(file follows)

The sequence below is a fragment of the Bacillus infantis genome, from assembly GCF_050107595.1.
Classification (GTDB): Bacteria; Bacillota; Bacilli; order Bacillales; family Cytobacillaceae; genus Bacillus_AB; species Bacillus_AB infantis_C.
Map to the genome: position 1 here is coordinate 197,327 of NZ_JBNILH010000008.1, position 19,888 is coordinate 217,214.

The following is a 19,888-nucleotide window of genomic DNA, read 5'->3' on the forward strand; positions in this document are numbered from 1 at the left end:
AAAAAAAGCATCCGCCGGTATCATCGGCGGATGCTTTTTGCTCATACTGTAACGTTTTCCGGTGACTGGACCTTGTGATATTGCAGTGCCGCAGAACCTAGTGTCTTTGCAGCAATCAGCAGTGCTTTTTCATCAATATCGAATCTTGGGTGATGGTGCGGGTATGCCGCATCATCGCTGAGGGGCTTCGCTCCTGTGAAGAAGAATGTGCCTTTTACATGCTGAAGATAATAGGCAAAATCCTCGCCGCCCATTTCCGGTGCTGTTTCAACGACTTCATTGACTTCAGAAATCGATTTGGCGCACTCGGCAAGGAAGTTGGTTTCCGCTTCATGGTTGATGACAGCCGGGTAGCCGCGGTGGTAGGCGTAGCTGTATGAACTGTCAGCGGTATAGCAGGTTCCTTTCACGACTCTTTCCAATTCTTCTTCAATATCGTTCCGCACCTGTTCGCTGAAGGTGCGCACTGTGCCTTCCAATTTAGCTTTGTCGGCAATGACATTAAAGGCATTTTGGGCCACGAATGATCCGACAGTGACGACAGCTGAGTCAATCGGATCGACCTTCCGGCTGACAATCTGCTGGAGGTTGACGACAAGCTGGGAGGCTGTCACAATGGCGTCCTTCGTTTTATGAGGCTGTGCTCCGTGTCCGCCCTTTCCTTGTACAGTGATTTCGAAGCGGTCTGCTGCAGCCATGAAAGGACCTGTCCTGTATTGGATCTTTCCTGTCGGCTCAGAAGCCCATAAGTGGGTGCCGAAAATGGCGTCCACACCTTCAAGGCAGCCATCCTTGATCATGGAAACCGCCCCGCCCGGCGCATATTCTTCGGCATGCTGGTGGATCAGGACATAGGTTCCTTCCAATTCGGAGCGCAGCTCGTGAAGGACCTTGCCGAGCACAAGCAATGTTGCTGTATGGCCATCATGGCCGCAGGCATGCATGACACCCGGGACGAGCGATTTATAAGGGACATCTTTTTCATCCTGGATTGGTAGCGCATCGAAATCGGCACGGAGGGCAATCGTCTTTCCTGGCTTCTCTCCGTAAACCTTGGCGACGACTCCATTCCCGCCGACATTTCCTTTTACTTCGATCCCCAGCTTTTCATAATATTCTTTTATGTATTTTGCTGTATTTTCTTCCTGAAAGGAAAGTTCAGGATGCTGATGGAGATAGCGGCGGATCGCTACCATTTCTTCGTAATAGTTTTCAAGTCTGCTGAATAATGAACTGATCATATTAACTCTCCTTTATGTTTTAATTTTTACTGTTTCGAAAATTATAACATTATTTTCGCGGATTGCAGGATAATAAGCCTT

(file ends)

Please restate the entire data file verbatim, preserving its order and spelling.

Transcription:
The sequence below is a fragment of the Bacillus infantis genome, from assembly GCF_050107595.1.
Classification (GTDB): Bacteria; Bacillota; Bacilli; order Bacillales; family Cytobacillaceae; genus Bacillus_AB; species Bacillus_AB infantis_C.
Map to the genome: position 1 here is coordinate 197,327 of NZ_JBNILH010000008.1, position 19,888 is coordinate 217,214.

The following is a 19,888-nucleotide window of genomic DNA, read 5'->3' on the forward strand; positions in this document are numbered from 1 at the left end:
AAAAAAAGCATCCGCCGGTATCATCGGCGGATGCTTTTTGCTCATACTGTAACGTTTTCCGGTGACTGGACCTTGTGATATTGCAGTGCCGCAGAACCTAGTGTCTTTGCAGCAATCAGCAGTGCTTTTTCATCAATATCGAATCTTGGGTGATGGTGCGGGTATGCCGCATCATCGCTGAGGGGCTTCGCTCCTGTGAAGAAGAATGTGCCTTTTACATGCTGAAGATAATAGGCAAAATCCTCGCCGCCCATTTCCGGTGCTGTTTCAACGACTTCATTGACTTCAGAAATCGATTTGGCGCACTCGGCAAGGAAGTTGGTTTCCGCTTCATGGTTGATGACAGCCGGGTAGCCGCGGTGGTAGGCGTAGCTGTATGAACTGTCAGCGGTATAGCAGGTTCCTTTCACGACTCTTTCCAATTCTTCTTCAATATCGTTCCGCACCTGTTCGCTGAAGGTGCGCACTGTGCCTTCCAATTTAGCTTTGTCGGCAATGACATTAAAGGCATTTTGGGCCACGAATGATCCGACAGTGACGACAGCTGAGTCAATCGGATCGACCTTCCGGCTGACAATCTGCTGGAGGTTGACGACAAGCTGGGAGGCTGTCACAATGGCGTCCTTCGTTTTATGAGGCTGTGCTCCGTGTCCGCCCTTTCCTTGTACAGTGATTTCGAAGCGGTCTGCTGCAGCCATGAAAGGACCTGTCCTGTATTGGATCTTTCCTGTCGGCTCAGAAGCCCATAAGTGGGTGCCGAAAATGGCGTCCACACCTTCAAGGCAGCCATCCTTGATCATGGAAACCGCCCCGCCCGGCGCATATTCTTCGGCATGCTGGTGGATCAGGACATAGGTTCCTTCCAATTCGGAGCGCAGCTCGTGAAGGACCTTGCCGAGCACAAGCAATGTTGCTGTATGGCCATCATGGCCGCAGGCATGCATGACACCCGGGACGAGCGATTTATAAGGGACATCTTTTTCATCCTGGATTGGTAGCGCATCGAAATCGGCACGGAGGGCAATCGTCTTTCCTGGCTTCTCTCCGTAAACCTTGGCGACGACTCCATTCCCGCCGACATTTCCTTTTACTTCGATCCCCAGCTTTTCATAATATTCTTTTATGTATTTTGCTGTATTTTCTTCCTGAAAGGAAAGTTCAGGATGCTGATGGAGATAGCGGCGGATCGCTACCATTTCTTCGTAATAGTTTTCAAGTCTGCTGAATAATGAACTGATCATATTAACTCTCCTTTATGTTTTAATTTTTACTGTTTCGAAAATTATAACATTATTTTCGCGGATTGCAGGATAATAAGCCTT